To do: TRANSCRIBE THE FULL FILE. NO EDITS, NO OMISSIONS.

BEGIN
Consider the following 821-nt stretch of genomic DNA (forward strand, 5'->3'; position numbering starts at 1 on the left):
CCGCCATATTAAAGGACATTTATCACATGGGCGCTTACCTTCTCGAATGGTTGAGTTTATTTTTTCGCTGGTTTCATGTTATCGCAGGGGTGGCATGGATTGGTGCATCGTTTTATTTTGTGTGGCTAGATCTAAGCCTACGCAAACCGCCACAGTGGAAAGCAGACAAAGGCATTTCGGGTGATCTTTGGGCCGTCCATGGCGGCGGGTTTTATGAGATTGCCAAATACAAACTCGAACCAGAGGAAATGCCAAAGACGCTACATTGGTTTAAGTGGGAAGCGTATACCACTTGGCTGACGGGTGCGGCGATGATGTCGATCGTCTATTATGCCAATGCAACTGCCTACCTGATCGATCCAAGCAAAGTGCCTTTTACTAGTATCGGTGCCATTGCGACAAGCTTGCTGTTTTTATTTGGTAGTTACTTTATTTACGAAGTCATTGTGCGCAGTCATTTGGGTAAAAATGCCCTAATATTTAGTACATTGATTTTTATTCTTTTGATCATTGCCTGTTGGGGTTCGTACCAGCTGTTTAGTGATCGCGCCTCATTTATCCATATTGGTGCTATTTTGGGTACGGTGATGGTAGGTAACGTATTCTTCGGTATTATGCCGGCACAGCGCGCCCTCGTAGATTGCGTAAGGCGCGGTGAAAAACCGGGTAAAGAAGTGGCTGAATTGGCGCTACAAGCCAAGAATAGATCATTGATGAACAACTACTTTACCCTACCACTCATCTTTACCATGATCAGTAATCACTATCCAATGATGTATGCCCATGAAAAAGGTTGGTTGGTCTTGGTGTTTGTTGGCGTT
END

Consider the following 821-nt stretch of genomic DNA (forward strand, 5'->3'; position numbering starts at 1 on the left):
CCGCCATATTAAAGGACATTTATCACATGGGCGCTTACCTTCTCGAATGGTTGAGTTTATTTTTTCGCTGGTTTCATGTTATCGCAGGGGTGGCATGGATTGGTGCATCGTTTTATTTTGTGTGGCTAGATCTAAGCCTACGCAAACCGCCACAGTGGAAAGCAGACAAAGGCATTTCGGGTGATCTTTGGGCCGTCCATGGCGGCGGGTTTTATGAGATTGCCAAATACAAACTCGAACCAGAGGAAATGCCAAAGACGCTACATTGGTTTAAGTGGGAAGCGTATACCACTTGGCTGACGGGTGCGGCGATGATGTCGATCGTCTATTATGCCAATGCAACTGCCTACCTGATCGATCCAAGCAAAGTGCCTTTTACTAGTATCGGTGCCATTGCGACAAGCTTGCTGTTTTTATTTGGTAGTTACTTTATTTACGAAGTCATTGTGCGCAGTCATTTGGGTAAAAATGCCCTAATATTTAGTACATTGATTTTTATTCTTTTGATCATTGCCTGTTGGGGTTCGTACCAGCTGTTTAGTGATCGCGCCTCATTTATCCATATTGGTGCTATTTTGGGTACGGTGATGGTAGGTAACGTATTCTTCGGTATTATGCCGGCACAGCGCGCCCTCGTAGATTGCGTAAGGCGCGGTGAAAAACCGGGTAAAGAAGTGGCTGAATTGGCGCTACAAGCCAAGAATAGATCATTGATGAACAACTACTTTACCCTACCACTCATCTTTACCATGATCAGTAATCACTATCCAATGATGTATGCCCATGAAAAAGGTTGGTTGGTCTTGGTGTTTGTTGGCGTT